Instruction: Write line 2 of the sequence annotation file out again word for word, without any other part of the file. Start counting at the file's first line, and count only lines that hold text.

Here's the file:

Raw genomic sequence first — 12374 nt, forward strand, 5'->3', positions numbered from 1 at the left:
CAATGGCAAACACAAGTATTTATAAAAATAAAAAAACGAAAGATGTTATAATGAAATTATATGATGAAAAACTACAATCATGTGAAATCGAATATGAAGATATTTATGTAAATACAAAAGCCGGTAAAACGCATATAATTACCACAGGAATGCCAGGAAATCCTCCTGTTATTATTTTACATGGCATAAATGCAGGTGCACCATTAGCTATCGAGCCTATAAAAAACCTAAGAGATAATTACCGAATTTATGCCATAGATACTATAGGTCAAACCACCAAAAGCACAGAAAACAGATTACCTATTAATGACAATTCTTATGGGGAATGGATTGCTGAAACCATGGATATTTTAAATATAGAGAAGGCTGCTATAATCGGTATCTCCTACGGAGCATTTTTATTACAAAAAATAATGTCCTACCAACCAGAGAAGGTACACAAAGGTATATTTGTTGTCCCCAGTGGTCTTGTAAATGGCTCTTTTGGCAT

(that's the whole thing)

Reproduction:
CAATGGCAAACACAAGTATTTATAAAAATAAAAAAACGAAAGATGTTATAATGAAATTATATGATGAAAAACTACAATCATGTGAAATCGAATATGAAGATATTTATGTAAATACAAAAGCCGGTAAAACGCATATAATTACCACAGGAATGCCAGGAAATCCTCCTGTTATTATTTTACATGGCATAAATGCAGGTGCACCATTAGCTATCGAGCCTATAAAAAACCTAAGAGATAATTACCGAATTTATGCCATAGATACTATAGGTCAAACCACCAAAAGCACAGAAAACAGATTACCTATTAATGACAATTCTTATGGGGAATGGATTGCTGAAACCATGGATATTTTAAATATAGAGAAGGCTGCTATAATCGGTATCTCCTACGGAGCATTTTTATTACAAAAAATAATGTCCTACCAACCAGAGAAGGTACACAAAGGTATATTTGTTGTCCCCAGTGGTCTTGTAAATGGCTCTTTTGGCAT